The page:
Ye Olde Rovers Return
|Ye Olde Rovers Return|
|Type||Late medieval dwelling|
|Architectural style||Vernacular architecture|
|Town or city||Manchester|
|Structural system||Timber framing|
Ye Olde Rovers Return was a public house in the Withy Grove area of Manchester, England, constructed in the early-14th century. Demolished in 1958, it was the inspiration for the fictional Rovers Return Inn featured in the long-running British soap opera Coronation Street, first broadcast in 1960.
The original timber framed building was completed in 1306, and formed part of the outbuildings of Withingreave Hall, a medieval mansion house that would later become the Manchester residence of the 17th-century philanthropist, William Hulme. Following his death in 1691, the inn — along with the adjacent numbers 10 (then used as a warehouse), 14 (a shop) and 16 (the Mosley Arms public house) — passed into the possession of Hulme's Charity, until sold at auction in October 1908.
At the time of its construction, Manchester was a small medieval market town, mostly consisting of arable land, and Withingreave Hall was built on a lane with a stream and a grove (or "greave") of willow trees ("withies") running along the opposite side, from which it took its earliest name, "Withy Greave."
Although no records survive to establish when it first became an ale house, it was long claimed that it was the oldest pub in Manchester, a title also claimed by the nearby Seven Stars inn. The Seven Stars was completed in 1326, and first licensed in 1356, but appears to have been destroyed and rebuilt some time around 1500; the licensees of Ye Olde Rovers Return would boast that their pub had supplied the drinks "to the men who built the Seven Stars." It was also claimed that beer was sold there when the first stones of Manchester Cathedral were being laid in 1421, and "there the masons retired between whiles to refresh themselves with good home-brewed beer." Similarly, the first couple to be married in the cathedral celebrated their wedding breakfast at Ye Olde Rovers Return.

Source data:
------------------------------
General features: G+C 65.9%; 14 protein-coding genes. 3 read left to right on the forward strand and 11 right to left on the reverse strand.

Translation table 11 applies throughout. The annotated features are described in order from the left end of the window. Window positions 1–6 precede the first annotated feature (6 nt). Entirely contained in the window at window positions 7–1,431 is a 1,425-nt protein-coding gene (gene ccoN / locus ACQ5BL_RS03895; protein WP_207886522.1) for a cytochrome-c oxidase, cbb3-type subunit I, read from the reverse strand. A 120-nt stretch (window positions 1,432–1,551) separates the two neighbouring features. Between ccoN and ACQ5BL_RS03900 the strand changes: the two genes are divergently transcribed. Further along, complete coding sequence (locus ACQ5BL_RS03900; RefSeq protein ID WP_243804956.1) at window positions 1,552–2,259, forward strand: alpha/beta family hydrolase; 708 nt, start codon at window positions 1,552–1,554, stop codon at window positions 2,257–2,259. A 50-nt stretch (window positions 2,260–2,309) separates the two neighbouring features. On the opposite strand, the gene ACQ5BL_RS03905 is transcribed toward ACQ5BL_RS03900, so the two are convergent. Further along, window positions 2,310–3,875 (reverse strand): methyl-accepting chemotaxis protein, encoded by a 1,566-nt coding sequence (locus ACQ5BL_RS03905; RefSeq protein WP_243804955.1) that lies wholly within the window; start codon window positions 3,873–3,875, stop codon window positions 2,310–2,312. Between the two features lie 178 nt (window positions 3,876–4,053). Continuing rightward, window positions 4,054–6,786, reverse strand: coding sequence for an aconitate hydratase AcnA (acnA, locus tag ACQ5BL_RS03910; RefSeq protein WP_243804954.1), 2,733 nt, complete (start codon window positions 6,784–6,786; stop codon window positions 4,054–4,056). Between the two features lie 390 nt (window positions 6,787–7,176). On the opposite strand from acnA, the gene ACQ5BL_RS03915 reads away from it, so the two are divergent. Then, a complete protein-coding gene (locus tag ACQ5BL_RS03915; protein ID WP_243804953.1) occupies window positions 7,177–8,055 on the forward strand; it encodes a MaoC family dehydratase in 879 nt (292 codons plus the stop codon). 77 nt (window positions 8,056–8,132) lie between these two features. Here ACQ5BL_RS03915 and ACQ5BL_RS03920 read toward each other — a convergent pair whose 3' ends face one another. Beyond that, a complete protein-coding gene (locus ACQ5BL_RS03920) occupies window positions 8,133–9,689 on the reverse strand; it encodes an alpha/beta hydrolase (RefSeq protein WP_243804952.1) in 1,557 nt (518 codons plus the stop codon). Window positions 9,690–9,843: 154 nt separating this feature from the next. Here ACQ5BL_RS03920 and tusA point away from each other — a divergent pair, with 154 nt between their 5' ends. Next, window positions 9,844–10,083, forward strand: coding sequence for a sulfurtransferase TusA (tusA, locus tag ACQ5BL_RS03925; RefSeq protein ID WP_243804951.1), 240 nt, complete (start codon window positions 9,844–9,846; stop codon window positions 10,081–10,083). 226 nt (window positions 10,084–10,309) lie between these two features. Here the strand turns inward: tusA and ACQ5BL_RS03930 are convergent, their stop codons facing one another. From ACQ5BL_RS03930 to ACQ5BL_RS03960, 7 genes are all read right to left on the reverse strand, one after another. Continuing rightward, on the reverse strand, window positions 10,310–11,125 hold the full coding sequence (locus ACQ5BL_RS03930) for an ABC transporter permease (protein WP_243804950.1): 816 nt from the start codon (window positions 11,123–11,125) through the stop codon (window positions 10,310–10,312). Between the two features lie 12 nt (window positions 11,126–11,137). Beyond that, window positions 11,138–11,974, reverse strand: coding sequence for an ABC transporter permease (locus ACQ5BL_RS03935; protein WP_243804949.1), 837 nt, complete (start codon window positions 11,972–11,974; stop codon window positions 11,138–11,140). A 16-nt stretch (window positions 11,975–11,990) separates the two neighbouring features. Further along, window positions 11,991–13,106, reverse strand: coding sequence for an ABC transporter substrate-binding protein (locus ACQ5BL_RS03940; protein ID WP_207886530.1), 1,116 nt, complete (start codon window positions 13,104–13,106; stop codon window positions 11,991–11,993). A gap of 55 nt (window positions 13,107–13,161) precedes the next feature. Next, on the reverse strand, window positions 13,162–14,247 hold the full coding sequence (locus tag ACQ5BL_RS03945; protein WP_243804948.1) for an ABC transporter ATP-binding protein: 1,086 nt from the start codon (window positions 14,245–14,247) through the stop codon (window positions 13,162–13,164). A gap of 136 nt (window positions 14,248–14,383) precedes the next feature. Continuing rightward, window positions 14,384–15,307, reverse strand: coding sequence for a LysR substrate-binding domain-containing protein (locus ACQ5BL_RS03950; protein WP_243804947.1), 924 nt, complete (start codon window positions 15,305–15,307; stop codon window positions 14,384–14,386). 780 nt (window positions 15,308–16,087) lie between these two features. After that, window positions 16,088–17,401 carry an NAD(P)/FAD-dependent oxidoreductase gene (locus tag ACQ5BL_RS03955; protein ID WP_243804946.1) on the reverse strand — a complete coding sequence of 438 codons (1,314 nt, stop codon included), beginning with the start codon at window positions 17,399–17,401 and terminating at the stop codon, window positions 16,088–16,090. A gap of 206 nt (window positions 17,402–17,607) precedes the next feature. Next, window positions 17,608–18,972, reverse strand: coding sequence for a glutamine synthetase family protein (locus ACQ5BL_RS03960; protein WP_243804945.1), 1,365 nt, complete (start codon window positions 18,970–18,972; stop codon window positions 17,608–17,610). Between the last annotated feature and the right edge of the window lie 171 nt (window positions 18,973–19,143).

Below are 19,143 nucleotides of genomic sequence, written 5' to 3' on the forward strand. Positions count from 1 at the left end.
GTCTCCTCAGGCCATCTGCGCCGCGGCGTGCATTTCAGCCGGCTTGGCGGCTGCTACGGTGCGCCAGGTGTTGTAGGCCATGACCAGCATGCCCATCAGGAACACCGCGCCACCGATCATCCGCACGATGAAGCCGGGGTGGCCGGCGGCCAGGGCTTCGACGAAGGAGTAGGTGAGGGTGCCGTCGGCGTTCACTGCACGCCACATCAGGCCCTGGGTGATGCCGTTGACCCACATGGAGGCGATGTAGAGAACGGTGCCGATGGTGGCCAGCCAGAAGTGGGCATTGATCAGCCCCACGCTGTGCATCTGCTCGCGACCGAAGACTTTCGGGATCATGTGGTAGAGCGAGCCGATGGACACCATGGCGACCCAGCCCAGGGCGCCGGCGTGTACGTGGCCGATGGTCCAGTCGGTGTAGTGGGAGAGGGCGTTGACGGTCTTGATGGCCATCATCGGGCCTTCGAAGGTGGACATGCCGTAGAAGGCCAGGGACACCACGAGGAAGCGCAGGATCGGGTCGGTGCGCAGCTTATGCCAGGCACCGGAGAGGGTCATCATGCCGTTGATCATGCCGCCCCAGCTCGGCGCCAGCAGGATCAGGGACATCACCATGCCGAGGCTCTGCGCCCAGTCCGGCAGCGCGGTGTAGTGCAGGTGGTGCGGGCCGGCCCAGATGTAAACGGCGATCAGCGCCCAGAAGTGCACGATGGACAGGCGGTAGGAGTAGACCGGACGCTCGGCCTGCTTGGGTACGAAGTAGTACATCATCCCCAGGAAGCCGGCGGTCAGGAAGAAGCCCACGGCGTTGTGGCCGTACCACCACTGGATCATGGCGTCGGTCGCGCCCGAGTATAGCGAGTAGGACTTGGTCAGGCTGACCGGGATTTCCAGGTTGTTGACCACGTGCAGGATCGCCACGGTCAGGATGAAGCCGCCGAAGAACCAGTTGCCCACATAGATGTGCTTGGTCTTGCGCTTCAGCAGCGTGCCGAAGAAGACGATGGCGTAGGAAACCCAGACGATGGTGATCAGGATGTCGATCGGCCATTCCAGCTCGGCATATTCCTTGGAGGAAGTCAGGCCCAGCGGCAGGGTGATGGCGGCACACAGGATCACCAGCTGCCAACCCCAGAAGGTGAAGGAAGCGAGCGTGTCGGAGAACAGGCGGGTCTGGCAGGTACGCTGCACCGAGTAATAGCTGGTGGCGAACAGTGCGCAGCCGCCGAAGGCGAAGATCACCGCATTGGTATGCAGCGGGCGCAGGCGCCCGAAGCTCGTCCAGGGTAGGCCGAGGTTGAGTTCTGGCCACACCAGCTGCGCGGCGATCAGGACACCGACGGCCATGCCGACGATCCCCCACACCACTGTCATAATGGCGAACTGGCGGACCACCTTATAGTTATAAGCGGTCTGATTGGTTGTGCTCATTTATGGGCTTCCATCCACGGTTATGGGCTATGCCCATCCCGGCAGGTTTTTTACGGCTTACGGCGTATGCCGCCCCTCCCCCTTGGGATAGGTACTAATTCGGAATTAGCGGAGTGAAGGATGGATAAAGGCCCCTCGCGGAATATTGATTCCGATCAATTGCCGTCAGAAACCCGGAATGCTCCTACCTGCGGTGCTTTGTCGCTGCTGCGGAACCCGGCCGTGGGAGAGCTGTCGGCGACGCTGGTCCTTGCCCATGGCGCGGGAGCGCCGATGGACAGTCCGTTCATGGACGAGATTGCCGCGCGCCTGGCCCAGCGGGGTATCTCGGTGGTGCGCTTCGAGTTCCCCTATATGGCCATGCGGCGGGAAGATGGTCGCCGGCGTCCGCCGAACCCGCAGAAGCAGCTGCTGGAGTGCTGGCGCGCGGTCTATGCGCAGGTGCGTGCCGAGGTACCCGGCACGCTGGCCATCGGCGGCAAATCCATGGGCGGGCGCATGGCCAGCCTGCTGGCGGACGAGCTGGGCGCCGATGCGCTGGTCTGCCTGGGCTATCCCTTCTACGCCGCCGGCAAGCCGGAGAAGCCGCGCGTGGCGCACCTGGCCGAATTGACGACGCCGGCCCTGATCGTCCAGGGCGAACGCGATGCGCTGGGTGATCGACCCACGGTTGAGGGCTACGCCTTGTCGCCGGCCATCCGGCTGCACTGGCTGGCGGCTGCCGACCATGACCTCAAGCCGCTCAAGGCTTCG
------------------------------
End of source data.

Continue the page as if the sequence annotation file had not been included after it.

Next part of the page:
In October 1905, the pub was sketched by Frank Lewis Emanuel (1865–1948) as part of his series "Impressions of Manchester" for The Manchester Guardian (later collected and published as Manchester Sketches). His accompanying description reads:
The name of this quaint little inn suggests brine, the Spanish Main, and the roaring forties, yet its christening probably took place some two or three hundred years before Manchester became a seaport [...] The bowed front of the house lends it a good-natured, enticing appearance, and its little central flight of stone steps are no less than a cordial invitation to walk up and in. Doubtless the crowds who attend the teeming poultry market just outside do not fail to accept the invitation. Young by comparison, yet old and very worn, is the dingy factory that overtops the inn on two of its sides. It is buttressed like some tall cripple on crutches, and by no means interferes with the picturesqueness of the scene.
The Seven Stars ceased trading as a pub in June 1911, and Ye Olde Rovers Return surrendered its license in September 1923, leaving the Old Half Moon, first licensed in 1645, to lay claim to the title of the oldest licensed pub in the city. Ye Olde Rovers Return retained its name and subsequently operated as a bookshop and an antique shop. By 1946, it was under threat of demolition as part of Manchester and District Regional Planning Committee's "Manchester Plan" for redevelopment of the city. It was eventually demolished in 1958; its original site is now beneath the Arndale Centre, where construction began in 1975.
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